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19 Jan 2018

In first and second place…

19 Jan 2018
In first and second place…

Our hands; the second most visible parts of our bodies, and typically the first to show signs of ageing. Hand on your heart, are you giving your hands enough consideration and care?

We often have a thought-through daily skin care routine for our faces; cleansing rituals, serums, creams, anti-wrinkle treatments, masks, facials, religious sunscreen application etc, but sadly give our hands little or no thought between manicures. Big mistake. Considering the ‘abuse’ most hands endure – constant washing, exposure to the elements, exposure to bacteria and domestic chemicals, coupled with the delicate nature of the skin, they need a lot of care. If you neglect this, chances are, they will turn on you and give your age away before you know it.

Don’t worry, we are not here to spread despair. We are here to help you understand what makes your hands look older than necessary, and what you can do to give your them what they need to keep them looking and feeling as fabulous as the rest of you!

Issue: Rough/Scaly Skin 

Let’s agree, it just doesn’t look good, healthy or youthful.

Prevention & Solution:

This is an easy fix. Get rid of rough, dead skin with a gentle scrub. After that you need to rehydrate. Use an intensely nourishing mask, or a glycerine and oil containing hand cream applied as a mask – ie a thick, indulgent layer, and let the hands rest and absorb. This is ideally done in the evening, just before bed, as the skin will then benefit from the treatment all night.

Issue: ‘Crumpled’ skin

Basically, wrinkled skin on the top of your hands. This happens when the collagen in the skin breaks down.

Prevention & Solution:

To prevent this from happening prematurely, you need to ‘feed’ the skin with the same care you would your face. Think gentle cleansers, the occasional exfoliation, proper hydrating- and moisturising creams as well as hand masks are your new best friends. In terms of treating, there are prescription retinol creams, that your dermatologist can advise you on. This needs to be monitored closely though as a common side effect of retinoid products is skin irritation when used incorrectly. At-home microneedling is also a good choice as this stimulates the body’s natural ability to create collagen.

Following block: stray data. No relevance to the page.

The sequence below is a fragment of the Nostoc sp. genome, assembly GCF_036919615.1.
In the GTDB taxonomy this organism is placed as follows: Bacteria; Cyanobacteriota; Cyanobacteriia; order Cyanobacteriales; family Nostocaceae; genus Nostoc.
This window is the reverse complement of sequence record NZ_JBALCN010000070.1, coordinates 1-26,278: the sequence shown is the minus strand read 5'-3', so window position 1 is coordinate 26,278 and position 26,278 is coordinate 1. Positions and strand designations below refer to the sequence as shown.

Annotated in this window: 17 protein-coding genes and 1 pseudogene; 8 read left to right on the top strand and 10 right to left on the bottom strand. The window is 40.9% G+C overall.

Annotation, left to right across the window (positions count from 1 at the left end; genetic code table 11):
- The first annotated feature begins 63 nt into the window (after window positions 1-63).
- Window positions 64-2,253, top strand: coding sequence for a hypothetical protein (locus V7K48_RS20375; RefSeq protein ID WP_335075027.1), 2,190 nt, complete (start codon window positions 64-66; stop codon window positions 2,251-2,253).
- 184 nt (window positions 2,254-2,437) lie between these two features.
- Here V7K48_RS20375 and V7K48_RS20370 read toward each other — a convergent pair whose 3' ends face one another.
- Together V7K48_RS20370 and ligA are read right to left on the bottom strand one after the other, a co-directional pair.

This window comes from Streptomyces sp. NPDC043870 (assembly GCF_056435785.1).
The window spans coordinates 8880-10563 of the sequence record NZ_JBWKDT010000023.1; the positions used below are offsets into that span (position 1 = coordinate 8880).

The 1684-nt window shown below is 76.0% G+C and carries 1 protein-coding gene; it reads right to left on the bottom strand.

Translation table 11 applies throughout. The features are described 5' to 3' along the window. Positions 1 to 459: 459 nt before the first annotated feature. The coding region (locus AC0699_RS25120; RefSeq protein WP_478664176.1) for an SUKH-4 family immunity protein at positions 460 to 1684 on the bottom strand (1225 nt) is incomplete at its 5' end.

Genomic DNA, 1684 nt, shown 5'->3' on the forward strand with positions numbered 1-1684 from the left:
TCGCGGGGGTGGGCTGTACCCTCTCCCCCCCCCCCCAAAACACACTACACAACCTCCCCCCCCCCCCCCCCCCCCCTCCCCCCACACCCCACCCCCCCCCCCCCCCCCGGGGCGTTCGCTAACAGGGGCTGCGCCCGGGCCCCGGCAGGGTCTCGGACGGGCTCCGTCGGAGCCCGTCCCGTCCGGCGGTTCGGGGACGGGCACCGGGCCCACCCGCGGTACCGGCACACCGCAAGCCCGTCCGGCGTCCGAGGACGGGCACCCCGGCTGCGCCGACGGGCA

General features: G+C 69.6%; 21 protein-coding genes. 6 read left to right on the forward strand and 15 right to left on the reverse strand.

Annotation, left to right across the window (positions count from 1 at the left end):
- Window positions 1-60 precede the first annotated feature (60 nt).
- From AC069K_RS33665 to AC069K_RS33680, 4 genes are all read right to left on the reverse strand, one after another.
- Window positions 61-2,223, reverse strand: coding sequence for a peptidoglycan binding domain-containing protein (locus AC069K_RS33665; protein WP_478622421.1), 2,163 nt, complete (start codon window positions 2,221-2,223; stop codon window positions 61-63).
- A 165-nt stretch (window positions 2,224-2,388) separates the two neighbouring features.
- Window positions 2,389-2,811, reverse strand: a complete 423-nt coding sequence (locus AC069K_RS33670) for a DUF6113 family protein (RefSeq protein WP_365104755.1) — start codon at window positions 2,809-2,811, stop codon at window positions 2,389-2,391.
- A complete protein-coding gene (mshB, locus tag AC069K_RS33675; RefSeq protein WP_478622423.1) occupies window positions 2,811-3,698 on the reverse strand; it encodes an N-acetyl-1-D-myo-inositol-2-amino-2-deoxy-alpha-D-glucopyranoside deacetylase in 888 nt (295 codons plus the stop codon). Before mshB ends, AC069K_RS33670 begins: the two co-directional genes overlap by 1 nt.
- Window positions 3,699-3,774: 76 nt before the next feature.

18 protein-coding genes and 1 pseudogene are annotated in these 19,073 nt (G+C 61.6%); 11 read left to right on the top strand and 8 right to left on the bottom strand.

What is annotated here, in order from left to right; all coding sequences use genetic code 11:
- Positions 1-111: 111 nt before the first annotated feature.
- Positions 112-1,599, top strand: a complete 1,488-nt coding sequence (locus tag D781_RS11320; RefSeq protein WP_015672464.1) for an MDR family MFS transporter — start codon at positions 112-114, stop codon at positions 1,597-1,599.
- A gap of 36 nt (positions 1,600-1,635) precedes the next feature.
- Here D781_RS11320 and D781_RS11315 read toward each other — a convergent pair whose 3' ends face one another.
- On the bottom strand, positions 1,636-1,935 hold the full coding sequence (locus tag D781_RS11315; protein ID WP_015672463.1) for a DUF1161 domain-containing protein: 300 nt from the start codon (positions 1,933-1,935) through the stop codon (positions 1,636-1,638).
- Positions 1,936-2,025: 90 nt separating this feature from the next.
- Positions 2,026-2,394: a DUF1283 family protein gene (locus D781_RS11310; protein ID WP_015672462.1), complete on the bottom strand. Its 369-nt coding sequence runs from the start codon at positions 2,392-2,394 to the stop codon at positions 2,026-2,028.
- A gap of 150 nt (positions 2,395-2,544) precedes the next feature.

Issue: Dark spots

Ironically, also known as age spots. We say ironic, because they really don’t have that much to do with age. They are, in fact, simply the result of sun exposure. 

Prevention & Solution:

Sunscreen! Protect your hands in the same way you do your face. Find a sunscreen brand (factor 30 or higher) that you like the texture, smell, and price of, and use it in place of a regular hand cream. Remember to re-apply throughout the day and after washing your hands. For existing spots, there are hydroquinone creams as well as an array of treatments; at-home microneedling for example or clinical laser treatments.

Issue: Visible/elevated veins

Exactly what it sounds like – veins protruding through the skin.

Prevention & Solution:

This is not something that can be prevented altogether, but can be postponed and minimised by making sure to keep the skin hydrated and moisturised (serums, creams, and masks will help). In terms of treatment to get rid of raised veins, there is really only one option: vein removal. This should only be considered in very extreme cases as it otherwise unnecessarily invasive.

Issue: Bad nails!

And by this we don’t mean a shoddy manicure (though that is NEVER a good look). We mean discolouration or brittle, ragged nails.

Prevention & Solution:

If the problem is stains, first, figure out why your nails are turning yellow or brown. Dark nail polishes or certain medications can be a cause, in which case the discolouration will disappear naturally with time, or try using a lemon wedge, just like you would when you're removing nail polish. Even denture cleaner can be effective – simply soak your nails for 15 to 20 minutes to remove stains. Note that these treatments can be dehydrating for your nails though, so should be used sparingly, and only on otherwise healthy nails! If neither method works, or if the discolouration is accompanied by pain, it's likely a fungal infection which will need to be treated by your GP.

When it comes to brittle nails, it’s tricky because the causes range from exposure to water, domestic chemicals, climate, and to some extent genetics – nothing you can really prevent or avoid. However, regularly using a nourishing cuticle oil (almond and coconut oils are great), and B vitamin supplements can do wonders. A strengthening and nourishing, non-toxic nail polish can also help protect your nails.

Find out more about the Hand Dry Mask here

Find out more about the Body Roller here